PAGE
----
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Precious Metals & Energy - Weekly Review and Outlook

CommoditiesJan 09, 2022 07:48AM ET
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By Barani Krishnan

Investing.com -- An inflection point is defined as a point of a curve at which a change in the direction of curvature occurs. In trading perspective, it’s the point at which your position could go in a way that lets you raise a glass in celebration - or groan at how you’ve dismally misread the market once again.

Gold is at such a point after settling Friday at just under the crucial $1,800 an ounce level, helped by a modest bounce on the day despite a near 2% drop on the week for its biggest weekly decline since November.

Yields on the U.S. 10-year Treasury note hit two-year highs just before the week closed, and the Dollar Index dipped but not far from its recent peaks.

Yet, gold showed resilience in its latest session, indicating that it could be running on the steam of U.S. inflation, which was chugging at its fastest pace in 40 years. That not only makes the yellow metal an interesting trade but also one that’s getting harder to read.

“Gold had a bad week, but it could have been much worse when you consider the 10-year Treasury yield went from 1.53% to 1.75%,” Ed Moya, analyst at online trading platform OANDA, said in a post on Friday just before the benchmark yield rate went to January 2020 highs of 1.79%.

While gold labored below the $1,800 level and the 50- and 200-day Simple Moving Averages, “a continued selloff seems less likely”, Moya, said. But he conceded that “if bearishness resumes next week, buyers could emerge at the $1,770 area.”

Monday was a déjà vu of sorts for gold longs who entered the first trading day of 2022 with bloodied noses, taking their hardest knocking in six weeks from US Treasury yields and a dollar spiking on rate hike expectations.

Even so, after plunging about 1.5% or more on the day - their most since the third week of November - gold prices regained the $1,800 territory but only just, with futures closing the New York session at $1,800.10 an ounce while spot settled at $1,800.85.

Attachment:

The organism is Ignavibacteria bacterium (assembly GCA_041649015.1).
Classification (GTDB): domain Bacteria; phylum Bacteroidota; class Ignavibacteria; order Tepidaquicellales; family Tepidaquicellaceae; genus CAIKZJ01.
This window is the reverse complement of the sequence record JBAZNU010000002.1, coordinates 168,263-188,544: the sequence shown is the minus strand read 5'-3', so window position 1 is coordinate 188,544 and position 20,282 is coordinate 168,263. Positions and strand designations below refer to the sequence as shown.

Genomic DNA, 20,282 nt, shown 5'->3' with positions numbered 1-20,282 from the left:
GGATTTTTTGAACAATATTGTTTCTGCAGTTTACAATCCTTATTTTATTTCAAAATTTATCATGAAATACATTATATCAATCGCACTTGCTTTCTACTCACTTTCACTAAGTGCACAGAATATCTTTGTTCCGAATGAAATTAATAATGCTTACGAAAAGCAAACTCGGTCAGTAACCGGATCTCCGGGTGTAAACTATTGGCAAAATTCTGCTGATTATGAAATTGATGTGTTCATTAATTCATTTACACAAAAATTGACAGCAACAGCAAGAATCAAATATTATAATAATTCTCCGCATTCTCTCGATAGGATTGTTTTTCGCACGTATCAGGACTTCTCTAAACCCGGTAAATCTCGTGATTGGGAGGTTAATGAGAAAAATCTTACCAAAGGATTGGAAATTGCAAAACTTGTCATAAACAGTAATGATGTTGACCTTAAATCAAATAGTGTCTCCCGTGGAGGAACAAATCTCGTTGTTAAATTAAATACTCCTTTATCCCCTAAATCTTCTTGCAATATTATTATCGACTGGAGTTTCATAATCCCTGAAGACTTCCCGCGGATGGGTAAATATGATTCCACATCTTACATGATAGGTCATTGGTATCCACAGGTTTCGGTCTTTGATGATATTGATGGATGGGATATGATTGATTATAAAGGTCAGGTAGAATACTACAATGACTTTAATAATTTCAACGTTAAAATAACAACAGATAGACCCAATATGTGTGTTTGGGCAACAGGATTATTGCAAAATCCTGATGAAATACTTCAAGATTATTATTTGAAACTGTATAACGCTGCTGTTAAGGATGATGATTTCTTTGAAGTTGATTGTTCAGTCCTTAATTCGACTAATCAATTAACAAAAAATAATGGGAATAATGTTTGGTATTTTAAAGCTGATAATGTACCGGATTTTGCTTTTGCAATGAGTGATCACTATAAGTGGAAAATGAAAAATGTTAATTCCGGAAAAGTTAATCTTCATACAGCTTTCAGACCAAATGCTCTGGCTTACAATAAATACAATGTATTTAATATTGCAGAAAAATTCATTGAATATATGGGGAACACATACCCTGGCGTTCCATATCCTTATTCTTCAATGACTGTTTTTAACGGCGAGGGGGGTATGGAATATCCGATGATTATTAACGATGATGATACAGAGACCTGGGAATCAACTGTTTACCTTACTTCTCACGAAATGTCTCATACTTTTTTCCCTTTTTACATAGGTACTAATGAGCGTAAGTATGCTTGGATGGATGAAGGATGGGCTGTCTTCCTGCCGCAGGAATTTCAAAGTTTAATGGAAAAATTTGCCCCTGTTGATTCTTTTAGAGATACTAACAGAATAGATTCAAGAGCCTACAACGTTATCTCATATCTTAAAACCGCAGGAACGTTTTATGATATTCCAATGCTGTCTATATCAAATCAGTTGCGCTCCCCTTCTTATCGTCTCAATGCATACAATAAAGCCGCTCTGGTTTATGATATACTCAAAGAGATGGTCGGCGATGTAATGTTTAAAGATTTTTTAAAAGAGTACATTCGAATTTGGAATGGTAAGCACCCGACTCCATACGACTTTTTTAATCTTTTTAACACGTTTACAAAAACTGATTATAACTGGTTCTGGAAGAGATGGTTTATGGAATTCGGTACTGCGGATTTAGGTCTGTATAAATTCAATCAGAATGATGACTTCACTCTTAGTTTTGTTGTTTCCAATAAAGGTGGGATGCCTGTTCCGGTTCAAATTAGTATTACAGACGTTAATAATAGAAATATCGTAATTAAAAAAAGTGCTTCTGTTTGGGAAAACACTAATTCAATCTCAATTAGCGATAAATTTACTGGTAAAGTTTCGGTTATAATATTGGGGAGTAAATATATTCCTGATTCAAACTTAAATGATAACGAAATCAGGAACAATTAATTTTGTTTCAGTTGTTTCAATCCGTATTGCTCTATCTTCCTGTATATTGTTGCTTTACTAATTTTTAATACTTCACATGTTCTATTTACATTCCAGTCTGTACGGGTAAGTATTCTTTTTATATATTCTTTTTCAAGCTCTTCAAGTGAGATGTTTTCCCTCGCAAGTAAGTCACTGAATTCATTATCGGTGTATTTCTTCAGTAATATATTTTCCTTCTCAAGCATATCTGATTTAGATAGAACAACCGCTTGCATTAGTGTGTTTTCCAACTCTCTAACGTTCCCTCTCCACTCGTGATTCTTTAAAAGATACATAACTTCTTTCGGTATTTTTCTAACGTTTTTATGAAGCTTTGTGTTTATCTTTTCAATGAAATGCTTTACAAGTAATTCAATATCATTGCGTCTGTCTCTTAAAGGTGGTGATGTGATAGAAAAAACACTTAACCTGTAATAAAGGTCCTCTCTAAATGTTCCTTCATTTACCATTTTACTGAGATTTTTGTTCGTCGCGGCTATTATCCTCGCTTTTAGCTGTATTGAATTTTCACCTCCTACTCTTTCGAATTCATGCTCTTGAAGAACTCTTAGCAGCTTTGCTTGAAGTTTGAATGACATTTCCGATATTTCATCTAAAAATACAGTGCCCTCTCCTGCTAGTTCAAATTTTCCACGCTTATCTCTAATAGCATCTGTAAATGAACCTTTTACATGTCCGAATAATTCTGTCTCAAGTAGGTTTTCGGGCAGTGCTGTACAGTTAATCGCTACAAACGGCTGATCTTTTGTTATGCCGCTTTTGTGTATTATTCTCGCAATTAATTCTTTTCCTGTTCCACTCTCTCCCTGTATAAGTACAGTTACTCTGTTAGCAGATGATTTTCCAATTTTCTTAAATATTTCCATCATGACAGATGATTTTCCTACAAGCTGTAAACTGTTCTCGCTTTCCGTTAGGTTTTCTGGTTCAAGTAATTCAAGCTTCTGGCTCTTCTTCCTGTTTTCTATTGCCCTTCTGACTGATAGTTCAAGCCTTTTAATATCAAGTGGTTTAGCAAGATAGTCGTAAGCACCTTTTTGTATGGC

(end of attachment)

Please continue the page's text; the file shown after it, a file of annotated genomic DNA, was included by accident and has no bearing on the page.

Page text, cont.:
That led to a mixed messaging in gold: That the crowd believing in the yellow metal as an inflation hedge could try and push it higher in the coming days and weeks even as short sellers look to knock it down further if yields and the dollar continue rising in a rally that could be fatal to gold.

Monday’s action in gold also proved something else: that a massive wall of resistance awaited longs at above $1,830 an ounce.

Gold has tried in vain to crack the $1,830 resistance numerous times since November. It made another attempt on Wednesday, just before the release of the Federal Reserve meeting minutes for December that indicated the first pandemic-era U.S. rate hike might come as early as March. Those Fed minutes have again spelled a boon for yields and the dollar, and gloom for stocks and safe-havens such as gold.

The $1,830 wall could now be a longer-term stay, say chartists plotting gold’s next technical move.

”The prices of $1,829 and $1,832 are both Fibonacci retracements, the latter of which is the 38.2% marker of the 2020-2021 major move,” precious metals senior strategist James Stanley wrote in a blog post that appeared earlier this week on Daily FX.

“This same confluent zone caught highs in gold during July, August and September of last year,” he said.

The bearish flag for gold in 2022 could not be missed given the environment in which the Fed is expected to begin lifting rates at some point this year, Stanley noted, adding: “Timing remains of issue, but the accompaniment of a shorter-term bear flag keeps the look on the short side of the market.”

And that short side could take gold deeper below, to under $1,700, he said.

Stanley added that in 2021, three different tests of the $1,680 zone created a support area that served as a recent floor for the yellow metal. “That horizontal zone came into play in March, April and August, with an assist in August from a longer-term Fibonacci retracement from which a 38.2 plots right at $1,682.”